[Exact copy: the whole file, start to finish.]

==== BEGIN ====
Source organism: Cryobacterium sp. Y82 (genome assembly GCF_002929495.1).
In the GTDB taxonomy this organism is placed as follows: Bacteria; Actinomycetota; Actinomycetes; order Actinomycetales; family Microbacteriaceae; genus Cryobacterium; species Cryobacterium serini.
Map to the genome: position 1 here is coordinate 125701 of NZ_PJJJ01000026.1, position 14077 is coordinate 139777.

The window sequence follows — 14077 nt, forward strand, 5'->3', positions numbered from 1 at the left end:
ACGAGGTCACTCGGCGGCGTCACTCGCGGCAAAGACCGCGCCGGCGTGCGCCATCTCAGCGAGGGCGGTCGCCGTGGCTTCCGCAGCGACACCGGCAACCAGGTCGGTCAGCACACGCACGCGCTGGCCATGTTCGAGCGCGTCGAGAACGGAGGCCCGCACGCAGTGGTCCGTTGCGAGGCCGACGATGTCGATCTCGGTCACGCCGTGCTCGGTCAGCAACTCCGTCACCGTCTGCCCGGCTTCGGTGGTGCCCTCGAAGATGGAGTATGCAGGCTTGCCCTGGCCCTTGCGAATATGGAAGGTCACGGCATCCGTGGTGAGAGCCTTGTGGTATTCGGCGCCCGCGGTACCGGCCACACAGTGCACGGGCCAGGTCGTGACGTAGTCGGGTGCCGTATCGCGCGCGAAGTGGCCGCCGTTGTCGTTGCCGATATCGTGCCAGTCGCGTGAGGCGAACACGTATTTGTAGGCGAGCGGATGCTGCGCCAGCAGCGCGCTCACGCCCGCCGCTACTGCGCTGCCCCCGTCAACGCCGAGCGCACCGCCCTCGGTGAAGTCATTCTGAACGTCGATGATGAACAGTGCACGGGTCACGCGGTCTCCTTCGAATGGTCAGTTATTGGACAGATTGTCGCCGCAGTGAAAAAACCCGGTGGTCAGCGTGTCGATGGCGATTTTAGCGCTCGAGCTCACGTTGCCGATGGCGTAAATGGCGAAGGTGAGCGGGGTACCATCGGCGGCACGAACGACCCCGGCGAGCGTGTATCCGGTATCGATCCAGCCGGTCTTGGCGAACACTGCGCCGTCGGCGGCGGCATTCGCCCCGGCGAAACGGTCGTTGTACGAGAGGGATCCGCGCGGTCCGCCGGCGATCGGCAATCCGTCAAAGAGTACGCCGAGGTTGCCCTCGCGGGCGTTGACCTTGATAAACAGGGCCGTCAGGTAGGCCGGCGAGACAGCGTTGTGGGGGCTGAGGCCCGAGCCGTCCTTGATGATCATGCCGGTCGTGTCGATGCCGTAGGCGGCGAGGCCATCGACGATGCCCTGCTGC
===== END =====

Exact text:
Source organism: Cryobacterium sp. Y82 (genome assembly GCF_002929495.1).
In the GTDB taxonomy this organism is placed as follows: Bacteria; Actinomycetota; Actinomycetes; order Actinomycetales; family Microbacteriaceae; genus Cryobacterium; species Cryobacterium serini.
Map to the genome: position 1 here is coordinate 125701 of NZ_PJJJ01000026.1, position 14077 is coordinate 139777.

The window sequence follows — 14077 nt, forward strand, 5'->3', positions numbered from 1 at the left end:
ACGAGGTCACTCGGCGGCGTCACTCGCGGCAAAGACCGCGCCGGCGTGCGCCATCTCAGCGAGGGCGGTCGCCGTGGCTTCCGCAGCGACACCGGCAACCAGGTCGGTCAGCACACGCACGCGCTGGCCATGTTCGAGCGCGTCGAGAACGGAGGCCCGCACGCAGTGGTCCGTTGCGAGGCCGACGATGTCGATCTCGGTCACGCCGTGCTCGGTCAGCAACTCCGTCACCGTCTGCCCGGCTTCGGTGGTGCCCTCGAAGATGGAGTATGCAGGCTTGCCCTGGCCCTTGCGAATATGGAAGGTCACGGCATCCGTGGTGAGAGCCTTGTGGTATTCGGCGCCCGCGGTACCGGCCACACAGTGCACGGGCCAGGTCGTGACGTAGTCGGGTGCCGTATCGCGCGCGAAGTGGCCGCCGTTGTCGTTGCCGATATCGTGCCAGTCGCGTGAGGCGAACACGTATTTGTAGGCGAGCGGATGCTGCGCCAGCAGCGCGCTCACGCCCGCCGCTACTGCGCTGCCCCCGTCAACGCCGAGCGCACCGCCCTCGGTGAAGTCATTCTGAACGTCGATGATGAACAGTGCACGGGTCACGCGGTCTCCTTCGAATGGTCAGTTATTGGACAGATTGTCGCCGCAGTGAAAAAACCCGGTGGTCAGCGTGTCGATGGCGATTTTAGCGCTCGAGCTCACGTTGCCGATGGCGTAAATGGCGAAGGTGAGCGGGGTACCATCGGCGGCACGAACGACCCCGGCGAGCGTGTATCCGGTATCGATCCAGCCGGTCTTGGCGAACACTGCGCCGTCGGCGGCGGCATTCGCCCCGGCGAAACGGTCGTTGTACGAGAGGGATCCGCGCGGTCCGCCGGCGATCGGCAATCCGTCAAAGAGTACGCCGAGGTTGCCCTCGCGGGCGTTGACCTTGATAAACAGGGCCGTCAGGTAGGCCGGCGAGACAGCGTTGTGGGGGCTGAGGCCCGAGCCGTCCTTGATGATCATGCCGGTCGTGTCGATGCCGTAGGCGGCGAGGCCATCGACGATGCCCTGCTGC